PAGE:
Defenders of the show claim it’s a piece of Art 🖼 so chill, but the current PC climate sweeping the country makes me wonder will it kill this show too for idealizing and exalting slave owners.
I really hope that it will not. It is impossible to make a piece of art (particularly about historically events) that talks about everything at length. Sometimes you have to make your points one at a time, instead of making all the points at once.
Hamilton does make some very great points. The failure of making an additional point more strongly should not render all the other points invalid and the work of art unworthy of presentation.

The makers of Hamilton are well aware of the historical context and the involvement of founding fathers in the system of slavery, and also very aware of the moments where they bent the historical truth in order to tell a better story. They did not erase the involvement of founding fathers in the institution of slavery or Hamilton's problematic links to Wall Street from the story. There was a whole Cabinet Battle #3 that ultimately was cut for time from the final production focusing on the possible abolition of slavery:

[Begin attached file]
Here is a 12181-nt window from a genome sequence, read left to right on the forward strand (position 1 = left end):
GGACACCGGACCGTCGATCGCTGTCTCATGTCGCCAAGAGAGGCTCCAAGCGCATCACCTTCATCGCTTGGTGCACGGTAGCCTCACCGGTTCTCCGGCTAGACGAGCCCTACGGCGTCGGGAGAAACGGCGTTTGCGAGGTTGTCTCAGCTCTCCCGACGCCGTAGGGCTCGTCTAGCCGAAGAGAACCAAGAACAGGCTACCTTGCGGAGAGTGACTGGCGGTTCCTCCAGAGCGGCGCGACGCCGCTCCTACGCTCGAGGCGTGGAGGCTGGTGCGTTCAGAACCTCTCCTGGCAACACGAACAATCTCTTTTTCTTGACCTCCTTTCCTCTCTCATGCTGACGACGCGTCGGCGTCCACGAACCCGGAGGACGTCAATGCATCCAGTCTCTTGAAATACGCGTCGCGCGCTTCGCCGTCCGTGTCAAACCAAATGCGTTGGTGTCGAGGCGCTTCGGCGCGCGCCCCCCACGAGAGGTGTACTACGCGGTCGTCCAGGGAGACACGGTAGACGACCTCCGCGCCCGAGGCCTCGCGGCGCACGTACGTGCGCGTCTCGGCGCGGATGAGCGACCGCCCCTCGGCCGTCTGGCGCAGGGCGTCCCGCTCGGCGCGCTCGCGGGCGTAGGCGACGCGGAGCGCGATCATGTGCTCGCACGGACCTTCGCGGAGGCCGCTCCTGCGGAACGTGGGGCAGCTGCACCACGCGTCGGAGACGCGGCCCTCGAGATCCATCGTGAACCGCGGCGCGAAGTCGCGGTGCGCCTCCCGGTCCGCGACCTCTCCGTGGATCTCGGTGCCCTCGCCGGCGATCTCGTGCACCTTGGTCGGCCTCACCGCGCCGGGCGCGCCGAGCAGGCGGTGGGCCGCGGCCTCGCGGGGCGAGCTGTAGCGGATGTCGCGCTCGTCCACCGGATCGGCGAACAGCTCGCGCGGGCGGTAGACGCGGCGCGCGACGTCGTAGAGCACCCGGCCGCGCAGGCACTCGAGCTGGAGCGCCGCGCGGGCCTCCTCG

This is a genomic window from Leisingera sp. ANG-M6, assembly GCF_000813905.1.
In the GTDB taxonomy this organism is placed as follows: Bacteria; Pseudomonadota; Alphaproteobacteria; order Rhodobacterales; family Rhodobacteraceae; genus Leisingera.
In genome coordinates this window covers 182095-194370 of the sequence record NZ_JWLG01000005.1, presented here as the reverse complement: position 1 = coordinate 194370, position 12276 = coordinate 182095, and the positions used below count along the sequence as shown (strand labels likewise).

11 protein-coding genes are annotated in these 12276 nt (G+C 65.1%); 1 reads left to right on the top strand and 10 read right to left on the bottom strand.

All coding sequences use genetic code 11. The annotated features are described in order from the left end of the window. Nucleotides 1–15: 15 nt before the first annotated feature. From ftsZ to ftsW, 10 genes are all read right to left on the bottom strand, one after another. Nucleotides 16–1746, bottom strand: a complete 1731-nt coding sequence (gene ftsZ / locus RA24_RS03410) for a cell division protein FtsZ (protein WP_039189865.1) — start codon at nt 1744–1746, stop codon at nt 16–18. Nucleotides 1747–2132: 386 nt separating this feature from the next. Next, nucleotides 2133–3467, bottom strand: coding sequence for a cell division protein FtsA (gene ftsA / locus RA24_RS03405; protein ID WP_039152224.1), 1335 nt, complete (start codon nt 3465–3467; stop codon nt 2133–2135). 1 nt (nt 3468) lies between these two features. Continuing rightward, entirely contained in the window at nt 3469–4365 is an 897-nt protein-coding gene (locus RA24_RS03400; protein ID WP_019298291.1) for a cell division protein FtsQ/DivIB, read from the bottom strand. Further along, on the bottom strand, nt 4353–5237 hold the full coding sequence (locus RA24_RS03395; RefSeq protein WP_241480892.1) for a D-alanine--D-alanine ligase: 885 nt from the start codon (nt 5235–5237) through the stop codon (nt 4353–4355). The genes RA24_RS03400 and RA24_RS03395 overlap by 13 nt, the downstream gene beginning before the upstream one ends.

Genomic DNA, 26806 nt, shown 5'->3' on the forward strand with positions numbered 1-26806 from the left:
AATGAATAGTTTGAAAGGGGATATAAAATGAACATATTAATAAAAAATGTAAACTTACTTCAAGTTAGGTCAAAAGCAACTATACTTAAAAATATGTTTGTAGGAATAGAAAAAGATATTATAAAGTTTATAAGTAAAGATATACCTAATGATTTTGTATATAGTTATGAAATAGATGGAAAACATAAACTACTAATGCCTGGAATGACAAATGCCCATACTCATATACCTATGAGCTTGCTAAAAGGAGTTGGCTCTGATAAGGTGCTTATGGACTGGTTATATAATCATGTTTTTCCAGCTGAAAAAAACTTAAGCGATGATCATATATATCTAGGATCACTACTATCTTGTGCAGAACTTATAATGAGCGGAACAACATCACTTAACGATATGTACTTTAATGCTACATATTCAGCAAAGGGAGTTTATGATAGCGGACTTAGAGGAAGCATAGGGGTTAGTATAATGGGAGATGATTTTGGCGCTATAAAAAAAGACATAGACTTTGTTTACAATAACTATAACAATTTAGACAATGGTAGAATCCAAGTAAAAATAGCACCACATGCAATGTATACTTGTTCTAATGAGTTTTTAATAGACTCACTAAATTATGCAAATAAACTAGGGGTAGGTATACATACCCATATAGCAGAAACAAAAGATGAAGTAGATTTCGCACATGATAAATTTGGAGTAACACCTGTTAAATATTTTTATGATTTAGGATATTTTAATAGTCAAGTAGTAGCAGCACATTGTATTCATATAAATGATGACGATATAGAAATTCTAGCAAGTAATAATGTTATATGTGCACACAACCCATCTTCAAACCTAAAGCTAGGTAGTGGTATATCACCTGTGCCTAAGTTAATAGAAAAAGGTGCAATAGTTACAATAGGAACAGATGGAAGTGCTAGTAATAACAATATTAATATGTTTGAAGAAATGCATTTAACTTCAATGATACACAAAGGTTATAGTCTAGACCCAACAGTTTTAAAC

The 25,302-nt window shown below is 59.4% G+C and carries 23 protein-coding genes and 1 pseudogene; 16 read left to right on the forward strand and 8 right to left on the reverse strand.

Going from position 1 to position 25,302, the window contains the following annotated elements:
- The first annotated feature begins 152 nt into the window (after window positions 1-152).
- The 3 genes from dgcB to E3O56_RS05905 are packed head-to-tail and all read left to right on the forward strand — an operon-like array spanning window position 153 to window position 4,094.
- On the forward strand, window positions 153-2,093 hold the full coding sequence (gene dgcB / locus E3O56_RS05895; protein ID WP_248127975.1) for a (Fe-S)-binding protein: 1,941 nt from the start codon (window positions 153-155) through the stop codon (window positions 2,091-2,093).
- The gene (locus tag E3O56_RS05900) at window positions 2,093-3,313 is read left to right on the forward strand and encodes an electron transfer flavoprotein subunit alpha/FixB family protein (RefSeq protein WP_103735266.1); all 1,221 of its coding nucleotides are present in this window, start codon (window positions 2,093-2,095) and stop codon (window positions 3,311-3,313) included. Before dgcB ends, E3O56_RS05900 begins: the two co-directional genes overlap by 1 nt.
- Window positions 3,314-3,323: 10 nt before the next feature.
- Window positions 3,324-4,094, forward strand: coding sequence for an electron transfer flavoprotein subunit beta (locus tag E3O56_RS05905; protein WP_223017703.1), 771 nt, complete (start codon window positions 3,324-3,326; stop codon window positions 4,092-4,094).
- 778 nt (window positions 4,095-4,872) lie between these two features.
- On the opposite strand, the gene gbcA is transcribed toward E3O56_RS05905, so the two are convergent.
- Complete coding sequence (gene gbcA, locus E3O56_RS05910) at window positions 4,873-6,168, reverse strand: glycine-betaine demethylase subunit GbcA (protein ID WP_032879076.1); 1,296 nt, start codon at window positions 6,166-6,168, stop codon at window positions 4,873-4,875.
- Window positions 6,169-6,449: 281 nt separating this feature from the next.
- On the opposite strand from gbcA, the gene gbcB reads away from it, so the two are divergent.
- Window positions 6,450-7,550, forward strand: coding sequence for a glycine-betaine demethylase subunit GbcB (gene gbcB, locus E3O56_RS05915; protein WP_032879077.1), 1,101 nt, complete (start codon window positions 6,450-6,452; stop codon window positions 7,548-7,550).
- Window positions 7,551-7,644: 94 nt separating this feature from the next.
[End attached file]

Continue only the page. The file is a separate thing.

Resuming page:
And there are countless references to these issues within the final version of the show. They just did not focus on them in favor of a different aspect of the story.

In my opinion it is worth discussing and reflecting upon, maybe worth critizising - but it's not worth canceling.
 

NoOneKnowsAnything

Active Member